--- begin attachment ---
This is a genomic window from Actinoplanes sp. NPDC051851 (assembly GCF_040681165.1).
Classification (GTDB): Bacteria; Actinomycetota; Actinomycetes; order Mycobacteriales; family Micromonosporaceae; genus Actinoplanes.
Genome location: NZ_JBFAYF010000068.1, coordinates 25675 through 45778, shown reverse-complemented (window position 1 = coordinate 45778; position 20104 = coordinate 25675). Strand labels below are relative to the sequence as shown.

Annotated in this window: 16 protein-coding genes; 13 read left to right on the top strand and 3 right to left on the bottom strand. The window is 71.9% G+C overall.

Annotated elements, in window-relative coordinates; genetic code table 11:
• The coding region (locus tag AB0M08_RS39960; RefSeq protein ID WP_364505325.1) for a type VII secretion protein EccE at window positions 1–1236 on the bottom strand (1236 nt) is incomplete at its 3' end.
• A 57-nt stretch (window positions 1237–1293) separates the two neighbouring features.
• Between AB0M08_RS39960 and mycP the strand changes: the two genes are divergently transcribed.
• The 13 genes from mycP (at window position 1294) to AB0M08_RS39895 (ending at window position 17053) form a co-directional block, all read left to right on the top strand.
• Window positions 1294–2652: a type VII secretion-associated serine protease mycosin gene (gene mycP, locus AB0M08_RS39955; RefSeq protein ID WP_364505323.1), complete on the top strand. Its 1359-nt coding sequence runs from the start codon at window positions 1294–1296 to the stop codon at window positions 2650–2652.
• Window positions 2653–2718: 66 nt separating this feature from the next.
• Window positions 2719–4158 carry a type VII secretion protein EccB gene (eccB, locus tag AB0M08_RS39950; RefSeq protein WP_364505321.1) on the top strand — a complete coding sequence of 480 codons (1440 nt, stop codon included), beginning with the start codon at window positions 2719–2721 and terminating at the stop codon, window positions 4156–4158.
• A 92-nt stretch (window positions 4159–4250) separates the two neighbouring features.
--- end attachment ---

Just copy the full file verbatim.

This is a genomic window from Actinoplanes sp. NPDC051851 (assembly GCF_040681165.1).
Classification (GTDB): Bacteria; Actinomycetota; Actinomycetes; order Mycobacteriales; family Micromonosporaceae; genus Actinoplanes.
Genome location: NZ_JBFAYF010000068.1, coordinates 25675 through 45778, shown reverse-complemented (window position 1 = coordinate 45778; position 20104 = coordinate 25675). Strand labels below are relative to the sequence as shown.

Annotated in this window: 16 protein-coding genes; 13 read left to right on the top strand and 3 right to left on the bottom strand. The window is 71.9% G+C overall.

Annotated elements, in window-relative coordinates; genetic code table 11:
• The coding region (locus tag AB0M08_RS39960; RefSeq protein ID WP_364505325.1) for a type VII secretion protein EccE at window positions 1–1236 on the bottom strand (1236 nt) is incomplete at its 3' end.
• A 57-nt stretch (window positions 1237–1293) separates the two neighbouring features.
• Between AB0M08_RS39960 and mycP the strand changes: the two genes are divergently transcribed.
• The 13 genes from mycP (at window position 1294) to AB0M08_RS39895 (ending at window position 17053) form a co-directional block, all read left to right on the top strand.
• Window positions 1294–2652: a type VII secretion-associated serine protease mycosin gene (gene mycP, locus AB0M08_RS39955; RefSeq protein ID WP_364505323.1), complete on the top strand. Its 1359-nt coding sequence runs from the start codon at window positions 1294–1296 to the stop codon at window positions 2650–2652.
• Window positions 2653–2718: 66 nt separating this feature from the next.
• Window positions 2719–4158 carry a type VII secretion protein EccB gene (eccB, locus tag AB0M08_RS39950; RefSeq protein WP_364505321.1) on the top strand — a complete coding sequence of 480 codons (1440 nt, stop codon included), beginning with the start codon at window positions 2719–2721 and terminating at the stop codon, window positions 4156–4158.
• A 92-nt stretch (window positions 4159–4250) separates the two neighbouring features.